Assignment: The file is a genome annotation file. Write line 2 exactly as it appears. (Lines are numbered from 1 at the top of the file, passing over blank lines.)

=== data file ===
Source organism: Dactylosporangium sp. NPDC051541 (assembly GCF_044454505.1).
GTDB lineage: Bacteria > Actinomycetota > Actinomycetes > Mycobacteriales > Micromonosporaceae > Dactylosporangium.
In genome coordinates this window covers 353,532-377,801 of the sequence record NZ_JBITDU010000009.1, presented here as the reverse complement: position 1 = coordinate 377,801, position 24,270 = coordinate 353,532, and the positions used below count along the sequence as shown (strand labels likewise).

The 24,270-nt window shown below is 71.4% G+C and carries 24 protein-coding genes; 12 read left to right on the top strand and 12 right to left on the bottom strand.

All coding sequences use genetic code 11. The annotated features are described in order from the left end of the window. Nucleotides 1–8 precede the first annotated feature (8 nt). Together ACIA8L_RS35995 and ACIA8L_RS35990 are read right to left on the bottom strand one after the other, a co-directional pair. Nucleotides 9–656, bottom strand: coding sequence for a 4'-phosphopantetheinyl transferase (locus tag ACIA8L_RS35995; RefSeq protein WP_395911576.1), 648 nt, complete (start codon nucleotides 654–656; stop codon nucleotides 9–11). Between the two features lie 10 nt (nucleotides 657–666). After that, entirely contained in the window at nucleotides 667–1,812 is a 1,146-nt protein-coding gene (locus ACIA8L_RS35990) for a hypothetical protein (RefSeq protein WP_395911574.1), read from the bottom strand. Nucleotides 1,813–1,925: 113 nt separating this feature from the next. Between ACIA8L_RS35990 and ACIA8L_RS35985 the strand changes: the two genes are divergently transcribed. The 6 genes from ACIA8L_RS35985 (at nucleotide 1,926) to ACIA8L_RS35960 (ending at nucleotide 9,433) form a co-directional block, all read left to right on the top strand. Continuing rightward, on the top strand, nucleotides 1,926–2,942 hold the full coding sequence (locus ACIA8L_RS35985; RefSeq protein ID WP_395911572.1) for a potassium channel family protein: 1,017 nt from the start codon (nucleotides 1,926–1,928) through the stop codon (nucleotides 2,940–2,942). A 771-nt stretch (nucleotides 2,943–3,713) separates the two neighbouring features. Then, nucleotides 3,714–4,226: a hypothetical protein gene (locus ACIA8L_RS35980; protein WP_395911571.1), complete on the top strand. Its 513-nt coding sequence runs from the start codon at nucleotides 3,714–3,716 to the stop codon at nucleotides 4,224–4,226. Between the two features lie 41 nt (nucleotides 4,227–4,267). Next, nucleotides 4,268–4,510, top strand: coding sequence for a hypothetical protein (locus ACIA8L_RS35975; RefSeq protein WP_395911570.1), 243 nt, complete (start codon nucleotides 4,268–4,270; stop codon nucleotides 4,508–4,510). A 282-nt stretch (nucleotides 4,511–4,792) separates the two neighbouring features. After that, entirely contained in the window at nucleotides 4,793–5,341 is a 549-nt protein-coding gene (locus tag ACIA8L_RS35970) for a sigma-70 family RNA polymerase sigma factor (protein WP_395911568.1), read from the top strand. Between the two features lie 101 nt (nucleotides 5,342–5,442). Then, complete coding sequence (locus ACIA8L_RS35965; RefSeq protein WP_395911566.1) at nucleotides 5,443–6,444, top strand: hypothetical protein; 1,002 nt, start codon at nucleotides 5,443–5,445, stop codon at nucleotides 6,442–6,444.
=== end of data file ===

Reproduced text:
GTDB lineage: Bacteria > Actinomycetota > Actinomycetes > Mycobacteriales > Micromonosporaceae > Dactylosporangium.